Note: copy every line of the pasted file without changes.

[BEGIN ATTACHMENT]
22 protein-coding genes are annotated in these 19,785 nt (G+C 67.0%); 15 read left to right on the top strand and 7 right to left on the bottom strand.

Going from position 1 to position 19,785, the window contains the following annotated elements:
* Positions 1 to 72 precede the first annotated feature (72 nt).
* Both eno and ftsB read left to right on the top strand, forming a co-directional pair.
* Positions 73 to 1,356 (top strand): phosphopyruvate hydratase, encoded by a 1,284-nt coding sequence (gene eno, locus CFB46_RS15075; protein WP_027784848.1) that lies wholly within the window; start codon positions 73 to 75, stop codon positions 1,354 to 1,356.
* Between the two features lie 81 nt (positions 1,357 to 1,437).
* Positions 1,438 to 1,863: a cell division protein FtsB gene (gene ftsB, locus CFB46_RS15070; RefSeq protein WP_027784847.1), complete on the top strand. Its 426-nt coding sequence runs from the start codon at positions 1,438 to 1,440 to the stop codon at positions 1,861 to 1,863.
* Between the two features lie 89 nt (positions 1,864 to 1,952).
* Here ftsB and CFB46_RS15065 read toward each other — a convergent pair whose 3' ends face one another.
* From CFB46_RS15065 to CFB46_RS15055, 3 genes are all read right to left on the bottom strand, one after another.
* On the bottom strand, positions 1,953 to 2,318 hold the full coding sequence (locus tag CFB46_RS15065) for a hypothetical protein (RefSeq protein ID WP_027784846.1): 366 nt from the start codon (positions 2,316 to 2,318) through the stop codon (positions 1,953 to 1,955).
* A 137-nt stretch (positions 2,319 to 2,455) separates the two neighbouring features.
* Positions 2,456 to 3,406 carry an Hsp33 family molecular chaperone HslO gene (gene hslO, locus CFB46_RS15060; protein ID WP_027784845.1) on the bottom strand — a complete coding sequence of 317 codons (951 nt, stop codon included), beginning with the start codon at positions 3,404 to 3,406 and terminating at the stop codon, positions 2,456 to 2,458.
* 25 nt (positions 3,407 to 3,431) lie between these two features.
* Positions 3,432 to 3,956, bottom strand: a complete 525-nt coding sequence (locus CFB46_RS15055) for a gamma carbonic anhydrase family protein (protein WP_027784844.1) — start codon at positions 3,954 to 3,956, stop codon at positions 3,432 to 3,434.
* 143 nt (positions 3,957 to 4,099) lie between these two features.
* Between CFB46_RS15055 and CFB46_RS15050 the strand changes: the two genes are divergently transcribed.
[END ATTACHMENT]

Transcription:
22 protein-coding genes are annotated in these 19,785 nt (G+C 67.0%); 15 read left to right on the top strand and 7 right to left on the bottom strand.

Going from position 1 to position 19,785, the window contains the following annotated elements:
* Positions 1 to 72 precede the first annotated feature (72 nt).
* Both eno and ftsB read left to right on the top strand, forming a co-directional pair.
* Positions 73 to 1,356 (top strand): phosphopyruvate hydratase, encoded by a 1,284-nt coding sequence (gene eno, locus CFB46_RS15075; protein WP_027784848.1) that lies wholly within the window; start codon positions 73 to 75, stop codon positions 1,354 to 1,356.
* Between the two features lie 81 nt (positions 1,357 to 1,437).
* Positions 1,438 to 1,863: a cell division protein FtsB gene (gene ftsB, locus CFB46_RS15070; RefSeq protein WP_027784847.1), complete on the top strand. Its 426-nt coding sequence runs from the start codon at positions 1,438 to 1,440 to the stop codon at positions 1,861 to 1,863.
* Between the two features lie 89 nt (positions 1,864 to 1,952).
* Here ftsB and CFB46_RS15065 read toward each other — a convergent pair whose 3' ends face one another.
* From CFB46_RS15065 to CFB46_RS15055, 3 genes are all read right to left on the bottom strand, one after another.
* On the bottom strand, positions 1,953 to 2,318 hold the full coding sequence (locus tag CFB46_RS15065) for a hypothetical protein (RefSeq protein ID WP_027784846.1): 366 nt from the start codon (positions 2,316 to 2,318) through the stop codon (positions 1,953 to 1,955).
* A 137-nt stretch (positions 2,319 to 2,455) separates the two neighbouring features.
* Positions 2,456 to 3,406 carry an Hsp33 family molecular chaperone HslO gene (gene hslO, locus CFB46_RS15060; protein ID WP_027784845.1) on the bottom strand — a complete coding sequence of 317 codons (951 nt, stop codon included), beginning with the start codon at positions 3,404 to 3,406 and terminating at the stop codon, positions 2,456 to 2,458.
* 25 nt (positions 3,407 to 3,431) lie between these two features.
* Positions 3,432 to 3,956, bottom strand: a complete 525-nt coding sequence (locus CFB46_RS15055) for a gamma carbonic anhydrase family protein (protein WP_027784844.1) — start codon at positions 3,954 to 3,956, stop codon at positions 3,432 to 3,434.
* 143 nt (positions 3,957 to 4,099) lie between these two features.
* Between CFB46_RS15055 and CFB46_RS15050 the strand changes: the two genes are divergently transcribed.